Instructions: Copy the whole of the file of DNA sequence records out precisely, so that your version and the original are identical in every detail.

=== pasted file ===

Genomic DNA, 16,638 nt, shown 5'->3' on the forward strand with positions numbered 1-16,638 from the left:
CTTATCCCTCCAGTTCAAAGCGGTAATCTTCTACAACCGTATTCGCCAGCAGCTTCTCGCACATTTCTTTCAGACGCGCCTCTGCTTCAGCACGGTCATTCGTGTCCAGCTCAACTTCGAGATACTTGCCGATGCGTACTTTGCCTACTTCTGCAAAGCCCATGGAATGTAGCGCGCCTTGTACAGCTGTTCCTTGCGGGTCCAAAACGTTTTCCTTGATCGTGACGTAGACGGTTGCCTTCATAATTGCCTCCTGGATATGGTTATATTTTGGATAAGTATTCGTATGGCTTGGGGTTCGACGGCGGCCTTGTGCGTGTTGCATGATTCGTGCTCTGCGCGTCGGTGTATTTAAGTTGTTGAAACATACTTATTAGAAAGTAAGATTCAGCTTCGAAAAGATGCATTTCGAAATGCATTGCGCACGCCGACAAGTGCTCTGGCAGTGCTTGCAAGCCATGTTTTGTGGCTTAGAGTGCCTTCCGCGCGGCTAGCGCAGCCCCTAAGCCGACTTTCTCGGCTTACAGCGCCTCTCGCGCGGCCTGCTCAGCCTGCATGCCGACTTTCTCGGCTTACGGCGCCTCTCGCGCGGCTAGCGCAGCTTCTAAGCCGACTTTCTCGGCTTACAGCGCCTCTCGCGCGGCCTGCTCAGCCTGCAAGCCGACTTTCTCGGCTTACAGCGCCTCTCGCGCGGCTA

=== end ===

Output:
Genomic DNA, 16,638 nt, shown 5'->3' on the forward strand with positions numbered 1-16,638 from the left:
CTTATCCCTCCAGTTCAAAGCGGTAATCTTCTACAACCGTATTCGCCAGCAGCTTCTCGCACATTTCTTTCAGACGCGCCTCTGCTTCAGCACGGTCATTCGTGTCCAGCTCAACTTCGAGATACTTGCCGATGCGTACTTTGCCTACTTCTGCAAAGCCCATGGAATGTAGCGCGCCTTGTACAGCTGTTCCTTGCGGGTCCAAAACGTTTTCCTTGATCGTGACGTAGACGGTTGCCTTCATAATTGCCTCCTGGATATGGTTATATTTTGGATAAGTATTCGTATGGCTTGGGGTTCGACGGCGGCCTTGTGCGTGTTGCATGATTCGTGCTCTGCGCGTCGGTGTATTTAAGTTGTTGAAACATACTTATTAGAAAGTAAGATTCAGCTTCGAAAAGATGCATTTCGAAATGCATTGCGCACGCCGACAAGTGCTCTGGCAGTGCTTGCAAGCCATGTTTTGTGGCTTAGAGTGCCTTCCGCGCGGCTAGCGCAGCCCCTAAGCCGACTTTCTCGGCTTACAGCGCCTCTCGCGCGGCCTGCTCAGCCTGCATGCCGACTTTCTCGGCTTACGGCGCCTCTCGCGCGGCTAGCGCAGCTTCTAAGCCGACTTTCTCGGCTTACAGCGCCTCTCGCGCGGCCTGCTCAGCCTGCAAGCCGACTTTCTCGGCTTACAGCGCCTCTCGCGCGGCTA